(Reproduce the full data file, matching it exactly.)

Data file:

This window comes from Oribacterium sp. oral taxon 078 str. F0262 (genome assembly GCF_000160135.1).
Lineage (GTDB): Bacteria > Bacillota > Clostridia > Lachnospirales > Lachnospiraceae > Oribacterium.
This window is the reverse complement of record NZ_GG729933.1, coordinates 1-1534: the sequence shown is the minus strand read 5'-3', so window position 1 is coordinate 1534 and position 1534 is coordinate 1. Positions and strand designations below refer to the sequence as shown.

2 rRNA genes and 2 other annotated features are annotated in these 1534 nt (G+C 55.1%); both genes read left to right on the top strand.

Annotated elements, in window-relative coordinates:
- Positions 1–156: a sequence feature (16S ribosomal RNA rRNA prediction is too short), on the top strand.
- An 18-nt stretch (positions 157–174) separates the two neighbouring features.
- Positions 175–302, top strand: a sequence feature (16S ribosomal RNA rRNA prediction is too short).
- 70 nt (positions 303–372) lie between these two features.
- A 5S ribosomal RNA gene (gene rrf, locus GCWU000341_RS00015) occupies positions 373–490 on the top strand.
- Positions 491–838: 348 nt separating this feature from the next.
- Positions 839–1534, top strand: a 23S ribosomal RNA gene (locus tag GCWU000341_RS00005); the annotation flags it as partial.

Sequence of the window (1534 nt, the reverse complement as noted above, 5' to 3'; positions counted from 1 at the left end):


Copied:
This window comes from Oribacterium sp. oral taxon 078 str. F0262 (genome assembly GCF_000160135.1).
Lineage (GTDB): Bacteria > Bacillota > Clostridia > Lachnospirales > Lachnospiraceae > Oribacterium.
This window is the reverse complement of record NZ_GG729933.1, coordinates 1-1534: the sequence shown is the minus strand read 5'-3', so window position 1 is coordinate 1534 and position 1534 is coordinate 1. Positions and strand designations below refer to the sequence as shown.

2 rRNA genes and 2 other annotated features are annotated in these 1534 nt (G+C 55.1%); both genes read left to right on the top strand.

Annotated elements, in window-relative coordinates:
- Positions 1–156: a sequence feature (16S ribosomal RNA rRNA prediction is too short), on the top strand.
- An 18-nt stretch (positions 157–174) separates the two neighbouring features.
- Positions 175–302, top strand: a sequence feature (16S ribosomal RNA rRNA prediction is too short).
- 70 nt (positions 303–372) lie between these two features.
- A 5S ribosomal RNA gene (gene rrf, locus GCWU000341_RS00015) occupies positions 373–490 on the top strand.
- Positions 491–838: 348 nt separating this feature from the next.
- Positions 839–1534, top strand: a 23S ribosomal RNA gene (locus tag GCWU000341_RS00005); the annotation flags it as partial.

Sequence of the window (1534 nt, the reverse complement as noted above, 5' to 3'; positions counted from 1 at the left end):